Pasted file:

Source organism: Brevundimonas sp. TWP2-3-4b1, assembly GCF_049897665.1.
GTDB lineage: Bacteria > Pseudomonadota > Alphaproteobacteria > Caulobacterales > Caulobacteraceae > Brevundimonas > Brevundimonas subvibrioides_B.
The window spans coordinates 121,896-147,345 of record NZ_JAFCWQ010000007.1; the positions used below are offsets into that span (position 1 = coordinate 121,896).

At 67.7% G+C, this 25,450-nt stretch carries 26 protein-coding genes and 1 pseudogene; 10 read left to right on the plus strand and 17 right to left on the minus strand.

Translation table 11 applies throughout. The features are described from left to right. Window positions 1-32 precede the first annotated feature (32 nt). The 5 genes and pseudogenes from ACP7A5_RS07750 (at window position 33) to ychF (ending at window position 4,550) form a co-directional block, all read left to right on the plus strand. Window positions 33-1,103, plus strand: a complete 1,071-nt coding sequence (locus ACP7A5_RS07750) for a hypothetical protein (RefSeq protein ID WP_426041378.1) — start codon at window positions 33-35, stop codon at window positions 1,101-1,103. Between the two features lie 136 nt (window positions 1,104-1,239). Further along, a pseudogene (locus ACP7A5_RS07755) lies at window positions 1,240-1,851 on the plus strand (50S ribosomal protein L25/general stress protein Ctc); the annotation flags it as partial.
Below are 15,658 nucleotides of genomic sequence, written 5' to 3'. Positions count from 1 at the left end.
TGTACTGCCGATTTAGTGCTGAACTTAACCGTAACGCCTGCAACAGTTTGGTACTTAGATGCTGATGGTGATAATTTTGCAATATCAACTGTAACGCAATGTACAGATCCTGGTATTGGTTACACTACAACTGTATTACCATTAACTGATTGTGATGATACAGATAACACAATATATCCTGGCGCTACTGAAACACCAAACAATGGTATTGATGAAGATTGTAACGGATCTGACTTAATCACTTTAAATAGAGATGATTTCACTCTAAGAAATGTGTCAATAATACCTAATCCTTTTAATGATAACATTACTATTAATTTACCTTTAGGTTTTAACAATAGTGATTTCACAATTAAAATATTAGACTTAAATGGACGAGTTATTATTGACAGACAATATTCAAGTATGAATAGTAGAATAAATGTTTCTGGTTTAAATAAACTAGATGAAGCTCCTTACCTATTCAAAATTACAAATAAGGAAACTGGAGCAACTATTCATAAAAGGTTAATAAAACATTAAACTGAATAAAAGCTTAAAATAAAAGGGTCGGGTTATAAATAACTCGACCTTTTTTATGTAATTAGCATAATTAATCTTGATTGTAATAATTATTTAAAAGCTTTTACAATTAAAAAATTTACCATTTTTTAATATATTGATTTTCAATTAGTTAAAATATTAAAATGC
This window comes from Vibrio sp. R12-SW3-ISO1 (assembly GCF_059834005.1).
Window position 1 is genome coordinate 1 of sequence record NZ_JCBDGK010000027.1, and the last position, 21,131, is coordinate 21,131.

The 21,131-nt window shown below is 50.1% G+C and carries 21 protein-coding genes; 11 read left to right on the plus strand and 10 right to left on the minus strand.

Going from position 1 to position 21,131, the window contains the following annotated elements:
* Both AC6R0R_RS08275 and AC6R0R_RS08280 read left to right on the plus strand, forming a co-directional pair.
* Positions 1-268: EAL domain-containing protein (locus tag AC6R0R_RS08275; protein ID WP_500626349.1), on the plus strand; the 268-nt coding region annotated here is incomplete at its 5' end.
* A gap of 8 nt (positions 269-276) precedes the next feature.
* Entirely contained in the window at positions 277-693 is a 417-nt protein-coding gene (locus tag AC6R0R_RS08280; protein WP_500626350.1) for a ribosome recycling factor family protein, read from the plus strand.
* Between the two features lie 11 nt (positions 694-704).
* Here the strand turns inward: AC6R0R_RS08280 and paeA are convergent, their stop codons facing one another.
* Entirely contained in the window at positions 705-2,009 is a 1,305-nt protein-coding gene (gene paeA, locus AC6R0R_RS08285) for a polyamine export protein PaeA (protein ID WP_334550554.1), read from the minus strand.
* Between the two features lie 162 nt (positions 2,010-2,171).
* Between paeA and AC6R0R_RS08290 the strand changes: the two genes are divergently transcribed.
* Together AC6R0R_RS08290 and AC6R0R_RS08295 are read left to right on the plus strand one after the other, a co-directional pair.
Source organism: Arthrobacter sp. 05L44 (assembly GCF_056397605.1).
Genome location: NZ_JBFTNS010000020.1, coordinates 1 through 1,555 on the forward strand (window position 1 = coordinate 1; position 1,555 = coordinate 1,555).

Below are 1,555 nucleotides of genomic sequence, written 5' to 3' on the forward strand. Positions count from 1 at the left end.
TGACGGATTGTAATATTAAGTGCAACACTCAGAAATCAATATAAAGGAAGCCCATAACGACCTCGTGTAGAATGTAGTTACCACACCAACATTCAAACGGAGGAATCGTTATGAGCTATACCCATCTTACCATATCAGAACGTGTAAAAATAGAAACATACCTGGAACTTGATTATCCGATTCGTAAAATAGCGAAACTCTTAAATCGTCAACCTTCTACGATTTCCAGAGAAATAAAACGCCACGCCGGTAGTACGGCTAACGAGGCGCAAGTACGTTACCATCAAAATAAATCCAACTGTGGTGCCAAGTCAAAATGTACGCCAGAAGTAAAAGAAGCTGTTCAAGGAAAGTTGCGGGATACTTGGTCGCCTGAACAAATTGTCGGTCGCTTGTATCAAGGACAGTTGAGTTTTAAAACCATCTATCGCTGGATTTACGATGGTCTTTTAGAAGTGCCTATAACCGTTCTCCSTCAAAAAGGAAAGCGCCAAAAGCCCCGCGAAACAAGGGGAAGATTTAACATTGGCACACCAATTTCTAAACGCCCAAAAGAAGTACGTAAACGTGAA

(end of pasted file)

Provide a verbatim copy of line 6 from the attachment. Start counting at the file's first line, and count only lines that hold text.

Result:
Below are 15,658 nucleotides of genomic sequence, written 5' to 3'. Positions count from 1 at the left end.